Forget the politics for a second, these are hundreds of thousands of men, women and children taking to the sea aboard what are often unsafe, overcrowded vessels that catch fire and sink and on which they may have inadequate access to food, drinking water and medical supplies.

Catrambone and his wife, Regina, purchased a ship, inflatable boats, and drones and put them in the hands of former government and military officials and medical experts, creating the operation: Migrant Offshore Aid Station (MOAS). They believe that “no one deserves to die at sea.” The drones scan the common routes of smugglers, going up to 150 mph and searching for 6 hours before needing to re-charge. If the drones find vessels that need help either the main ship, the Phoenix I, responds or the Italian Coast Guard is called. From the MOAS homepage: “It is dedicated to preventing loss of life at sea by providing assistance to migrants who find themselves in distress while crossing the Mediterranean Sea in unsafe vessels.”

(more…)

Blog author: jcarter
Tuesday, March 10, 2015
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The Mobility Crisis
Yuval Levin, Commentary

We Americans have always prided ourselves on the extraordinary degree of mobility this country has long made possible for its citizens—the idea that, with hard work and a little luck, an immigrant or a child of poor parents can start out with nothing and end up successful and rich.

Hope International Fights Poverty With Entrepreneurship
Danny Huizinga, Opportunity Lives

HOPE International isn’t just another nonprofit. Instead of handouts, the organization focuses on encouraging saving and entrepreneurship in countries around the world – helping people build their own success rather than simply trying to give it to them.

Being Charitable for the Right Reasons
Dusty Gates, Crisis Magazine

Despite the recent upward trend in charitable giving, history suggests giving over the next several months will be comparatively low. According to the Blackbaud Index, almost one-fifth of all charitable giving is done during the month of December.

How Sex Trafficking Became a Christian Cause Célèbre
Ruth Graham, Slate

Human trafficking—and sex trafficking in particular—has become something of a Christian cause célèbre. There are prayer weekends, movies, magazine covers, Sunday school curricula, and countless church-based ministries.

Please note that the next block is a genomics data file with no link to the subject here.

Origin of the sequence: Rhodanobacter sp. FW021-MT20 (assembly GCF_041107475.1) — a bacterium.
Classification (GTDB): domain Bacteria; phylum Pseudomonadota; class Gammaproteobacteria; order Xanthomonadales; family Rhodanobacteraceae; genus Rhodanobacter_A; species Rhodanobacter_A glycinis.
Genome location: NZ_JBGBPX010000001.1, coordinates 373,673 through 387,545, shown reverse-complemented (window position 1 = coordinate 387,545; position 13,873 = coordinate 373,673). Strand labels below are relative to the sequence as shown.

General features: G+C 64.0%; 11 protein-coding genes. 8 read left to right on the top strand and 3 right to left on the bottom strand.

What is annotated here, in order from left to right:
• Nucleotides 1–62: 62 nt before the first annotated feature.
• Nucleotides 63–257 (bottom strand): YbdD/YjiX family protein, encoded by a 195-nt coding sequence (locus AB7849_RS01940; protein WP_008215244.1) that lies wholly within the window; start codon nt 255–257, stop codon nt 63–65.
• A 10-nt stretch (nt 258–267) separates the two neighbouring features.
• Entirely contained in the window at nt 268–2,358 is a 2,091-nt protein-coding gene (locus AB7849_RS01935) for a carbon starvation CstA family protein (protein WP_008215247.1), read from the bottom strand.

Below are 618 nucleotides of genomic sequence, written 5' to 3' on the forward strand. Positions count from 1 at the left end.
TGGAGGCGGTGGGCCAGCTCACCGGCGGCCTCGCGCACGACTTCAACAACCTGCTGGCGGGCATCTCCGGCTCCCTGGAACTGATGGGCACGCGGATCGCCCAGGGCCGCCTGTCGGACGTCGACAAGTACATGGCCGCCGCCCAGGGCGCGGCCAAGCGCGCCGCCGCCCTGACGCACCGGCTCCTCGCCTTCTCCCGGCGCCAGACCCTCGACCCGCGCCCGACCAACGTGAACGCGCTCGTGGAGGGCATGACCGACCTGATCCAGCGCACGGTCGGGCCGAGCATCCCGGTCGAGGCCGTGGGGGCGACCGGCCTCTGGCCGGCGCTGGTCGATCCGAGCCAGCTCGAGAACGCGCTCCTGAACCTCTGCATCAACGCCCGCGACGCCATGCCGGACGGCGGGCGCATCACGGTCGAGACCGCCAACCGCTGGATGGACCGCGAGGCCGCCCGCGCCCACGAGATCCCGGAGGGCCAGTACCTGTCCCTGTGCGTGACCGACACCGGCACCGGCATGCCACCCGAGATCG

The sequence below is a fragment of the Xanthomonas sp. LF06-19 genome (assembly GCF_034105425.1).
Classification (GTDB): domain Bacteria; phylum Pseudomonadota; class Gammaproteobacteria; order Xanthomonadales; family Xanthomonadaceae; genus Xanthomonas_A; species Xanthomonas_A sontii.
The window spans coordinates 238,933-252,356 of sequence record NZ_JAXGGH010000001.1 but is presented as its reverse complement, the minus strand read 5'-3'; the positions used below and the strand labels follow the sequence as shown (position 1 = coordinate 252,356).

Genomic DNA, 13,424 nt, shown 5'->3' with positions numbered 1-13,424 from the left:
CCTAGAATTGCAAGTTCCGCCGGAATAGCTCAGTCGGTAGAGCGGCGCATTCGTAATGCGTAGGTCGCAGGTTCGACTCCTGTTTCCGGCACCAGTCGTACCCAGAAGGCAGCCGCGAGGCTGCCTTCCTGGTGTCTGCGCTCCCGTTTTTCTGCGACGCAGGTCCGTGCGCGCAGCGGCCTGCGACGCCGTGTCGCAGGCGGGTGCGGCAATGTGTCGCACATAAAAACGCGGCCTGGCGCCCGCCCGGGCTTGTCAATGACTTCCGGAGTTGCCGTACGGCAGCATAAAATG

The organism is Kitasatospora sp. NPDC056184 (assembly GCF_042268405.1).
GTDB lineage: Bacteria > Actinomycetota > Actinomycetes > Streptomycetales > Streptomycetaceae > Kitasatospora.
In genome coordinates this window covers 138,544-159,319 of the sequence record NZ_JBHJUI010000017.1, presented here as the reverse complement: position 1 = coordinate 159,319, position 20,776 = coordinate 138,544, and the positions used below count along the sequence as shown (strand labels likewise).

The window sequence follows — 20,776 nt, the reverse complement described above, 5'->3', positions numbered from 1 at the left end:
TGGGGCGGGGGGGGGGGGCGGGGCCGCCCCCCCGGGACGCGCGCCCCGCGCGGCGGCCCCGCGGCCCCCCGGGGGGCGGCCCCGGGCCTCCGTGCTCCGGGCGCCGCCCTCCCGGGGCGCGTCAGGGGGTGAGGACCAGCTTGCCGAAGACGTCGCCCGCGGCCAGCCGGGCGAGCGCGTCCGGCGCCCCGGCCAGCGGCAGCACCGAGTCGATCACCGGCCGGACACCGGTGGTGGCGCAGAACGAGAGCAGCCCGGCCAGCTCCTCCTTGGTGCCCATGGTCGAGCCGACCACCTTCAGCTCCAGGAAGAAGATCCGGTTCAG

Psalms I, Frans van DeursenChristian’s Library Press has now released Psalms I, the fourth primer in its Opening the Scriptures series, and the first in a two-part release on the book of Psalms.

Written by Dutch Reformed minister Frans van Deursen, and newly translated by Nelson D. Kloosterman, the volume provides an introduction to Psalms, a book which serves as “the oldest songbook that God’s people possess,” as well as the “oldest breviary or prayer book,” the author writes.

Like other volumes in the series, Psalms I is neither a technical commentary nor a collection of sermons, but rather an accessible primer for the average churchgoer. In this case, the author hopes we learn lessons on both theory on practice when it comes to the great tasks of honor and worship, prayer and praise.

The book includes a good deal of theological and historical set-up on how we are to understand the Psalms as a whole, proceeding to provide more detailed summaries and analyses on the deeper meaning and Biblical context of the individual psalms themselves. (more…)

Today Gov. Scott Walker signed legislation making Wisconsin the nation’s 25th right-to-work state. Here is what you should know about right-to-work laws:

What is a right-to-work law?

right-to-work laws are state laws that guarantee a person cannot be compelled to join or pay dues to a labor union as a condition of employment.

righttoworkWhy are right-to-work laws considered a matter of economic freedom?

Economic freedom exists when people have the liberty to produce, trade, and consume legitimate goods and services that are acquired without the use of force, fraud, or theft. Mandatory unionism violates a person’s economic freedom since it forces them to pay a portion of their income, as a condition of employment, to a third-party representative—even if they disagree with the aims, goals, or principles of the representative group.

What’s wrong with being forced to pay for union representation?
In many countries that have a state religion citizens are forced to pay a portion of their income to support the activities of the state-approved church. Most Americans recognize that being required to directly finance the sectarian and dogmatic activities of a religious organization they may not wish to be associated with is a violation of their freedom of association.